Segment 3: Daniel Shepard

From Computational Statistics Course Wiki
Jump to navigation Jump to search


To Calculate

1. The slides used a symmetry argument ("relabeling") to simplify the calculation. Redo the calculation without any such relabeling. Assume that the doors have big numbers "1", "2", and "3" nailed onto them, and consider all possibilities. Do you still have to make an assumption about Monty's preferences (where the slide assumed 1/2)?


Suppose that you choose door the th, which will be indicated as , where is an element of the set . Then Monty opens the th door revealing an undesirable prize, which will be indicated as , where is an element of the set such that . We would like to determine where is an element of the set . This problem results in the following relations:

    for all valid  and  (i.e., choosing a door does not effect the probabilities)
    for all valid , , and 
    for all valid , , and 

This gives the same result presented in the slides that

    for all valid , , and 

Note that the assumption about Monty's preference is still required. Although this preference does not need to be 50:50, a systematic way of choosing which door to open cannot be used and still preserve the problem. Say, for example, that he always chose the lowest numbered door that you did not choose and did not contain the prize. This would result in a 50:50 probability between the two remaining doors in some cases and a certainty in which door the car was behind in other cases. Suppose that under this scenario you chose door number 3. If Monty opened door 2, then the prize must be behind door 1. However, if Monty opened door 1, then it would be equiprobable that the prize was behind door 2 or door 3.

To Think About

1. Lawyers are supposed to be able to argue either side of a case. What is the best argument that you can make that switching doors can't possibly make any difference? In other words, how cleverly can you hide some wrong assumption?

By opening a door and revealing that the prize was not behind it, Monty simply removes that door from consideration. Now you are left to choose between the two remaining doors and, therefore, there is a 50:50 chance that the prize is behind either door. There is no benefit to switching doors because no matter what door you chose, there is always a door that Monty can open and reveal that the prize is not behind that door. This means that there are no clues given as to which of the remaining two doors you should prefer.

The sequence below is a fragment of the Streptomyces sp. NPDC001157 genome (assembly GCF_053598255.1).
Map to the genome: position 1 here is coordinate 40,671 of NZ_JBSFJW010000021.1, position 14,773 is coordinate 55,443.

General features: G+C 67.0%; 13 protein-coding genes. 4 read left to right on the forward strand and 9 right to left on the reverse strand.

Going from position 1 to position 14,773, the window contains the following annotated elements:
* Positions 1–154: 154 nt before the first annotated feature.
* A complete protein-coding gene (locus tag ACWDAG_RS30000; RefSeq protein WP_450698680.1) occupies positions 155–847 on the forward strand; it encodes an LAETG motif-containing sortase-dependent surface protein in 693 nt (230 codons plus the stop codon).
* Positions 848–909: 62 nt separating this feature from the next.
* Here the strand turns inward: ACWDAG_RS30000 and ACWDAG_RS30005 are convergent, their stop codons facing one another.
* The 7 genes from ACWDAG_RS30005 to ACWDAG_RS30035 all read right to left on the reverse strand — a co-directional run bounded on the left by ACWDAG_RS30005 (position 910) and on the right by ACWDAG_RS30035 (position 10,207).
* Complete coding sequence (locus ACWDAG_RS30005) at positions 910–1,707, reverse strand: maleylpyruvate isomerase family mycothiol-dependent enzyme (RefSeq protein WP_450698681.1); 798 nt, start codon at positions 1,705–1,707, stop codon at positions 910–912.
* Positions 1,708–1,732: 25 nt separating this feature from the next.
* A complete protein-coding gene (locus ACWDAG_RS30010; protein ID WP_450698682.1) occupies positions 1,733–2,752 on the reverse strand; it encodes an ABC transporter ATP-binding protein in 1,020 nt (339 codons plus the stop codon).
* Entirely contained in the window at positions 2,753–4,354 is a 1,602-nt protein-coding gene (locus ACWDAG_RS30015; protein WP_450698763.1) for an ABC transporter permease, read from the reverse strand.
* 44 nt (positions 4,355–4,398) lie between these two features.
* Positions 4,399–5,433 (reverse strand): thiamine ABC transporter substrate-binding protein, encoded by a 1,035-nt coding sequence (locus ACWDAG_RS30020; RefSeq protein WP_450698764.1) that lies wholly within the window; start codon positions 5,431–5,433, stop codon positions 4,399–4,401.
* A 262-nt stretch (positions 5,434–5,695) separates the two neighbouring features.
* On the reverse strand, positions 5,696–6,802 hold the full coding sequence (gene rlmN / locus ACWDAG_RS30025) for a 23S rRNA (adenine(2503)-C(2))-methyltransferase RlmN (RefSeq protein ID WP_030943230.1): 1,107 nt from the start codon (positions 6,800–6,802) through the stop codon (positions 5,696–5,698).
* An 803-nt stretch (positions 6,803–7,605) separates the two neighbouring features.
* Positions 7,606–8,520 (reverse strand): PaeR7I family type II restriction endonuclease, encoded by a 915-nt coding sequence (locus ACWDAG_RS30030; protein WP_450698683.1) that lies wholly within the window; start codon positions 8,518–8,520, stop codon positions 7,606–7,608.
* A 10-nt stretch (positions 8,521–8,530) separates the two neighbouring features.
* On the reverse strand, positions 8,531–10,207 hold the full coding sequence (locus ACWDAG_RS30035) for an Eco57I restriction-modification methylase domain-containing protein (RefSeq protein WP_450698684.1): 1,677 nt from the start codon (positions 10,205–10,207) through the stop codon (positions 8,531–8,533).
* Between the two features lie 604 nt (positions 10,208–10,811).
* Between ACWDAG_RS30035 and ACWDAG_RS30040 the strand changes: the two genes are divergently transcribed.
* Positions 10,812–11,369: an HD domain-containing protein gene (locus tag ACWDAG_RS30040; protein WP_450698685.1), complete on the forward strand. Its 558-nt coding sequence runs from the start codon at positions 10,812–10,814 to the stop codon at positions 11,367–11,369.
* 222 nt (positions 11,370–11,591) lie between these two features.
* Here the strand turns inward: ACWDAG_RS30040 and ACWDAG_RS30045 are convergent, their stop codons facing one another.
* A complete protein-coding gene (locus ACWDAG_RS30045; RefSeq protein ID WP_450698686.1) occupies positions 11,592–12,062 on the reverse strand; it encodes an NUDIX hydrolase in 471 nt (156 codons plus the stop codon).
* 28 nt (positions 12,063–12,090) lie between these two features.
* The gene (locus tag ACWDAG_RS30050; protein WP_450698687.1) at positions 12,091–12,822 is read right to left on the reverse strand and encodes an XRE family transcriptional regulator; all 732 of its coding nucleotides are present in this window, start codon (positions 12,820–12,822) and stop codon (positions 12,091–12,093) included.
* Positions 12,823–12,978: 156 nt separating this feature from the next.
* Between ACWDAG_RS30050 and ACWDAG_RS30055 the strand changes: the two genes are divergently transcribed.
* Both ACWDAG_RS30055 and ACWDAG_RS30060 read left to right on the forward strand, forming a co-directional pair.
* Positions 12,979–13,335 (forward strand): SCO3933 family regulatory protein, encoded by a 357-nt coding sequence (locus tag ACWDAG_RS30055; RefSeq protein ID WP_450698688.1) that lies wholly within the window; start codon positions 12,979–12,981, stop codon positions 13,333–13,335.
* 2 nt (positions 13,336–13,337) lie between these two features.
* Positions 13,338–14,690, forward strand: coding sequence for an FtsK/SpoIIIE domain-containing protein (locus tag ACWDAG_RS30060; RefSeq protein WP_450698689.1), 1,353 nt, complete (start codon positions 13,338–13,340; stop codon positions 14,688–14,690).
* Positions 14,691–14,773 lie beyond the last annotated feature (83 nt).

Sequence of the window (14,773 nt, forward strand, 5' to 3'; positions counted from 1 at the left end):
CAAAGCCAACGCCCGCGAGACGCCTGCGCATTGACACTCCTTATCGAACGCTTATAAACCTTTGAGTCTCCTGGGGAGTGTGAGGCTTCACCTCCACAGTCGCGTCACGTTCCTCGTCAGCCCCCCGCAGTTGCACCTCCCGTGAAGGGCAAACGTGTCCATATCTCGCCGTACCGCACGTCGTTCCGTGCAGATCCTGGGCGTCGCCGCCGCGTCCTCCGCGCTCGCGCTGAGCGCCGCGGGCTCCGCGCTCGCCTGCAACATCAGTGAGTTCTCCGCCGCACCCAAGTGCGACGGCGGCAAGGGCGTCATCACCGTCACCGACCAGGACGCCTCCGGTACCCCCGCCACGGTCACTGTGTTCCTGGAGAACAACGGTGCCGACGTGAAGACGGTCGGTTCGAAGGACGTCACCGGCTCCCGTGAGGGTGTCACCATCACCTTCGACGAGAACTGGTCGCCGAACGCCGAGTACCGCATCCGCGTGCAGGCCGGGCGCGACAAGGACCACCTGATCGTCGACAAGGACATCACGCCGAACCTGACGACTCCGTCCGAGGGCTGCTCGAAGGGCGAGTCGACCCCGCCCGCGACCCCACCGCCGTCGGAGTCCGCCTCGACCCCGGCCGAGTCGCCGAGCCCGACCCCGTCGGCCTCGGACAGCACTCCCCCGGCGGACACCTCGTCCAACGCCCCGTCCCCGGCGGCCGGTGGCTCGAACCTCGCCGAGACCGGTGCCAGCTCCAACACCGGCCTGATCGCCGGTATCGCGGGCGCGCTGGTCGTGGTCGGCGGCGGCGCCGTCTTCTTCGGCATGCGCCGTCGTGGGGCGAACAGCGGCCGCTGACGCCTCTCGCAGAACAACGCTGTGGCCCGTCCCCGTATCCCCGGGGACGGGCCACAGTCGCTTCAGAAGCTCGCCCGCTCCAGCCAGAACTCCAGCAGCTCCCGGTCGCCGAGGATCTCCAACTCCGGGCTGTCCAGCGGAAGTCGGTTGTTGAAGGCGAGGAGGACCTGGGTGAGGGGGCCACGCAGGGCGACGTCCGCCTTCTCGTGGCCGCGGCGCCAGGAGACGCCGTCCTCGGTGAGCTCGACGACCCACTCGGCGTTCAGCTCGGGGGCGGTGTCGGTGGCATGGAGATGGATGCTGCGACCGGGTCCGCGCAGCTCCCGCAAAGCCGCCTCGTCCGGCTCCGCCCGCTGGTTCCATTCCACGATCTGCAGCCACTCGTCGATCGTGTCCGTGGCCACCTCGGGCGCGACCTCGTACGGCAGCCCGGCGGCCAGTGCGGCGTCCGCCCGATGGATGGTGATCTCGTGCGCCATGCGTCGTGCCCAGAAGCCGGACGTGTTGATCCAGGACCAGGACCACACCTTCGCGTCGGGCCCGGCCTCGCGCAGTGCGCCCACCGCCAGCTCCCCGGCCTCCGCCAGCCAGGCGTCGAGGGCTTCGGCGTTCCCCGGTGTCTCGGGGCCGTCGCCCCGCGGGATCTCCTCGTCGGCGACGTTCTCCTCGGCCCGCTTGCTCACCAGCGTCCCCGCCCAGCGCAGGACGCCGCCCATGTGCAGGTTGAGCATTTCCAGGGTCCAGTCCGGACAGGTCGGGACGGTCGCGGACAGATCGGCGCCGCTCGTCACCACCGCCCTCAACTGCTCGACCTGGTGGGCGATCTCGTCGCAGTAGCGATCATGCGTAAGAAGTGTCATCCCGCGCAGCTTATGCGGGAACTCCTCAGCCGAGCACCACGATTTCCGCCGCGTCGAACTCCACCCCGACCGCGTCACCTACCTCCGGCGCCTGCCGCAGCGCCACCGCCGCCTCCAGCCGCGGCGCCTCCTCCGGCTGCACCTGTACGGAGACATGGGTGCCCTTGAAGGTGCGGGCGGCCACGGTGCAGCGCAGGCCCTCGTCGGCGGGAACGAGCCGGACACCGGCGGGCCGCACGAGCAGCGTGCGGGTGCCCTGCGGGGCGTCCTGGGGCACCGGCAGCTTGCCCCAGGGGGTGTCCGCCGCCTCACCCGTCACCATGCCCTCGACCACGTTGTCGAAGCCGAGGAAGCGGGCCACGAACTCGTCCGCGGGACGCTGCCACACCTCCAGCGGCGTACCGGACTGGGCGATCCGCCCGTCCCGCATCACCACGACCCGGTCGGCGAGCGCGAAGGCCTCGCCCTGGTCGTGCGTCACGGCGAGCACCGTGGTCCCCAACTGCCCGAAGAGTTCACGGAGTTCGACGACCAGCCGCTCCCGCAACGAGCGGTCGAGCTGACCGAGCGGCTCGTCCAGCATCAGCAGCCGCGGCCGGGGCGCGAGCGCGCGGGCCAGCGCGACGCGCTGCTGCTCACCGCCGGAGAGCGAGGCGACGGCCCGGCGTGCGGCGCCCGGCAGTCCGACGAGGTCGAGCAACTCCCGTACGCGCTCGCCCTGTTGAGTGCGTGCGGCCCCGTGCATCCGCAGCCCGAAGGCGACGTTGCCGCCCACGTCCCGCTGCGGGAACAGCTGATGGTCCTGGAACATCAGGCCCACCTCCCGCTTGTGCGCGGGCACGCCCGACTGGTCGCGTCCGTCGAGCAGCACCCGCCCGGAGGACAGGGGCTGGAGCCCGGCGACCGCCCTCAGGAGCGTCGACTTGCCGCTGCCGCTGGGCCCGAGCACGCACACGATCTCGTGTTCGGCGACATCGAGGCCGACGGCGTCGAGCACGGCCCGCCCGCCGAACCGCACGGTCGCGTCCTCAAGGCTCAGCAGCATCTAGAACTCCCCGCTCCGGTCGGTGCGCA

2. We stated the problem as requiring the host to offer the contestant a chance to switch. But what if the host can offer that chance, or not, as he sees fit? Then, when offered the chance, should you still switch? (Spoiler alert: see this New York Times interview with Monte Hall.)

If the probability that the host offers a chance to switch doors is independent of whether or not the prize is behind the door you chose, then you should still always switch doors because the probabilities derived in the problem stated above are preserved. If the host is more likely to give you the offer to switch if the door you chose is not correct, then this only improves your chances by switching and you should still switch. If the host is more likely to give you the offer to switch if the door you chose is correct, then the choice to switch depends on the exact likelihood ratios for the host giving you the offer to switch.

SmithFamilyDog Credit SusanBonners.png

3. Mr. and Mrs. Smith tell you that they have two children, one of whom is a girl.
(a) What is the probability that the other child is a girl?

What makes this question interesting is that order doesn't matter. There is no child 1 and child 2 where you know either that child 1 is a girl or child 2 is a girl. You only know that one of the children is a girl. I will therefore disregard ordering and represent a girl by and a boy by . Without any knowledge of the children's genders, assuming that both genders are equiprobable, and that the gender of one child is independent of the other, the prior probabilities are


Consider that the knowledge that one of the children is a girl comes from mention of one of the children, which will be denoted as . Assume that there is equal probability that he mentioned either child regardless of order or gender. Applying Bayes rule results in


Mr. Smith then shows you a photo of his children on his iPhone. One is clearly a girl, but the other one's face is hidden behind the family dog, and you can't tell their gender.
(b) What is the probability that the hidden child is a girl?

This photo provides a view of one of the children that is a girl which is independent of the mention of one of the children being a girl. There is no reason to assume that this must be the same child that was mentioned before. I will denote this photo of the girl as . The addition of this new evidence can again be performed using Bayes rule


(c) If your answers to (a) and (b) are different, explain why there is a difference.

The answers for (a) and (b) are different because the addition of the photo in (b) provides additional evidence independent of the mention of a girl that was included in (a). This increases the likely-hood that both children are girls because a randomly chosen child will always be a girl if both children are girls, but only has a 50% chance of being a girl if one child is a girl and the other is a boy.